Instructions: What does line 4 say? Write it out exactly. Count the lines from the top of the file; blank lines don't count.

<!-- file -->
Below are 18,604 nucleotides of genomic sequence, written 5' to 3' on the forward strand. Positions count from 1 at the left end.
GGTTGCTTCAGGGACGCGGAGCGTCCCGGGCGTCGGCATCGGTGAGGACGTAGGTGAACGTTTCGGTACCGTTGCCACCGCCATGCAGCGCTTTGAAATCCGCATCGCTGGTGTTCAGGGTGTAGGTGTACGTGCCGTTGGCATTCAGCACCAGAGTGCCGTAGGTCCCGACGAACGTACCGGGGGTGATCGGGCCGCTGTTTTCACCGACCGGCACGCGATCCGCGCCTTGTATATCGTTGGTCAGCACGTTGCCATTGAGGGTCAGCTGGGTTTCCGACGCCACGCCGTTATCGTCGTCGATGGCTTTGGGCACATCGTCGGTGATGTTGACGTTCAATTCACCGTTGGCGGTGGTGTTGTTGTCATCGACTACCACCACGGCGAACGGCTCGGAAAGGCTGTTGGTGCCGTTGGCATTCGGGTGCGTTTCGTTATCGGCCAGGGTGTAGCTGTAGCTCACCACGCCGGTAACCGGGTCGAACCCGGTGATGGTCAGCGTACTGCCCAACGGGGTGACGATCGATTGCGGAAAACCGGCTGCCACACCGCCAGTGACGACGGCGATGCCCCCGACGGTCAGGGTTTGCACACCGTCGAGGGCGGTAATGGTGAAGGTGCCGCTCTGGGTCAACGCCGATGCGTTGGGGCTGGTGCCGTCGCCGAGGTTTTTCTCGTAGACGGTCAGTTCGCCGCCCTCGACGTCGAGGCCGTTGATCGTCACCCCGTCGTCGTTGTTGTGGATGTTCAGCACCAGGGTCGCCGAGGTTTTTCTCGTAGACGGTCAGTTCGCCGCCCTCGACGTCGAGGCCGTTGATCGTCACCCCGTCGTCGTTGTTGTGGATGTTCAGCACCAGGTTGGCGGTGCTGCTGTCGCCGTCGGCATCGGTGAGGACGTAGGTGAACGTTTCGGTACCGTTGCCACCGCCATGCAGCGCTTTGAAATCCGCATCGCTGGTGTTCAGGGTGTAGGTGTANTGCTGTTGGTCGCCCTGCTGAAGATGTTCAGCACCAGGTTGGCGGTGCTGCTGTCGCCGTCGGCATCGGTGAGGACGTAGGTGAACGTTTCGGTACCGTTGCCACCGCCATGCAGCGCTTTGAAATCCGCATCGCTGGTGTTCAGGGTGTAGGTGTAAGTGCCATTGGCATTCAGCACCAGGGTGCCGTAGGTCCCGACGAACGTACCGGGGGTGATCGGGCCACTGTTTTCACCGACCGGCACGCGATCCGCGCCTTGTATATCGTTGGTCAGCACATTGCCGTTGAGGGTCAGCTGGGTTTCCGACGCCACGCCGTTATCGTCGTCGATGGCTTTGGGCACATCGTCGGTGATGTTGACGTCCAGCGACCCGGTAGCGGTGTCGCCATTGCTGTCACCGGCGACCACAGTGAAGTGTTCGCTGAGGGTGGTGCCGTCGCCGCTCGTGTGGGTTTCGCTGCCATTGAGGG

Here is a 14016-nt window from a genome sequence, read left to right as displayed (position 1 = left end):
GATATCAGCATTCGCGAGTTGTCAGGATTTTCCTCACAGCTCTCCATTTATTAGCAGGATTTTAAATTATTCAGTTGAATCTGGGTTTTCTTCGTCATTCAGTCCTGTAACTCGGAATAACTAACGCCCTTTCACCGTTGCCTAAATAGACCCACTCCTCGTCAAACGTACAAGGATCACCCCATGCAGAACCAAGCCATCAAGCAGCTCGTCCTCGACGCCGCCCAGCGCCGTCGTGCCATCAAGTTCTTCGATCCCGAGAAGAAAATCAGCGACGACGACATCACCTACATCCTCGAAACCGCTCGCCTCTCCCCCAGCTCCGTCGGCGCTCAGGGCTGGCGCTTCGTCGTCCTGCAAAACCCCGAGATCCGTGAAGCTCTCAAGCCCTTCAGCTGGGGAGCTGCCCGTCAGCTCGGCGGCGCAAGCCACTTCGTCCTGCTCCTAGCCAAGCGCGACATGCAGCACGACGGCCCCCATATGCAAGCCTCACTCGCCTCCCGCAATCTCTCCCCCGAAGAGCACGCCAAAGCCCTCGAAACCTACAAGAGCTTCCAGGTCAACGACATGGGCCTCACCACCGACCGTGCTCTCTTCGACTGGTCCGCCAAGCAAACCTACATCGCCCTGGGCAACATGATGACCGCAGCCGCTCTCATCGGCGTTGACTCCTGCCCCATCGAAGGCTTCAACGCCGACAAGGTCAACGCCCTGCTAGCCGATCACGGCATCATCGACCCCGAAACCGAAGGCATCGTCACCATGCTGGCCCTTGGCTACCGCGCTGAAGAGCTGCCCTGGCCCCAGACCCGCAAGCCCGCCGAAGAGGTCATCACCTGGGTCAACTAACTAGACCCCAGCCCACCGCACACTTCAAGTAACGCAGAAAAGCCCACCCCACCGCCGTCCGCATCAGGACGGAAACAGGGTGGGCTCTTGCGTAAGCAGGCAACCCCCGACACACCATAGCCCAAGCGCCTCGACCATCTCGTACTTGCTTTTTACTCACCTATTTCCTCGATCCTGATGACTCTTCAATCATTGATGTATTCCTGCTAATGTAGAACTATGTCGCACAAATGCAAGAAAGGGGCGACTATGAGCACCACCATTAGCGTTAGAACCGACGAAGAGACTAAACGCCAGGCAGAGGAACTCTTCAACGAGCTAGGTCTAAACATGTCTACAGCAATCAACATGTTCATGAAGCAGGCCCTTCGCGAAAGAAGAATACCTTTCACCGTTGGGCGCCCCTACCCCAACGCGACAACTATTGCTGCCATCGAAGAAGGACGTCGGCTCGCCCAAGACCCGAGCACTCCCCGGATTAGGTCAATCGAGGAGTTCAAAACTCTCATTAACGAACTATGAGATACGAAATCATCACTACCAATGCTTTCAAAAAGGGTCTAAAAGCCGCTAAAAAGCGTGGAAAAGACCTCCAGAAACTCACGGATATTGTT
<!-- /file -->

GATATCAGCATTCGCGAGTTGTCAGGATTTTCCTCACAGCTCTCCATTTATTAGCAGGATTTTAAATTATTCAGTTGAATCTGGGTTTTCTTCGTCATTCAGTCCTGTAACTCGGAATAACTAACGCCCTTTCACCGTTGCCTAAATAGACCCACTCCTCGTCAAACGTACAAGGATCACCCCATGCAGAACCAAGCCATCAAGCAGCTCGTCCTCGACGCCGCCCAGCGCCGTCGTGCCATCAAGTTCTTCGATCCCGAGAAGAAAATCAGCGACGACGACATCACCTACATCCTCGAAACCGCTCGCCTCTCCCCCAGCTCCGTCGGCGCTCAGGGCTGGCGCTTCGTCGTCCTGCAAAACCCCGAGATCCGTGAAGCTCTCAAGCCCTTCAGCTGGGGAGCTGCCCGTCAGCTCGGCGGCGCAAGCCACTTCGTCCTGCTCCTAGCCAAGCGCGACATGCAGCACGACGGCCCCCATATGCAAGCCTCACTCGCCTCCCGCAATCTCTCCCCCGAAGAGCACGCCAAAGCCCTCGAAACCTACAAGAGCTTCCAGGTCAACGACATGGGCCTCACCACCGACCGTGCTCTCTTCGACTGGTCCGCCAAGCAAACCTACATCGCCCTGGGCAACATGATGACCGCAGCCGCTCTCATCGGCGTTGACTCCTGCCCCATCGAAGGCTTCAACGCCGACAAGGTCAACGCCCTGCTAGCCGATCACGGCATCATCGACCCCGAAACCGAAGGCATCGTCACCATGCTGGCCCTTGGCTACCGCGCTGAAGAGCTGCCCTGGCCCCAGACCCGCAAGCCCGCCGAAGAGGTCATCACCTGGGTCAACTAACTAGACCCCAGCCCACCGCACACTTCAAGTAACGCAGAAAAGCCCACCCCACCGCCGTCCGCATCAGGACGGAAACAGGGTGGGCTCTTGCGTAAGCAGGCAACCCCCGACACACCATAGCCCAAGCGCCTCGACCATCTCGTACTTGCTTTTTACTCACCTATTTCCTCGATCCTGATGACTCTTCAATCATTGATGTATTCCTGCTAATGTAGAACTATGTCGCACAAATGCAAGAAAGGGGCGACTATGAGCACCACCATTAGCGTTAGAACCGACGAAGAGACTAAACGCCAGGCAGAGGAACTCTTCAACGAGCTAGGTCTAAACATGTCTACAGCAATCAACATGTTCATGAAGCAGGCCCTTCGCGAAAGAAGAATACCTTTCACCGTTGGGCGCCCCTACCCCAACGCGACAACTATTGCTGCCATCGAAGAAGGACGTCGGCTCGCCCAAGACCCGAGCACTCCCCGGATTAGGTCAATCGAGGAGTTCAAAACTCTCATTAACGAACTATGAGATACGAAATCATCACTACCAATGCTTTCAAAAAGGGTCTAAAAGCCGCTAAAAAGCGTGGAAAAGACCTCCAGAAACTCACGGATATTGTT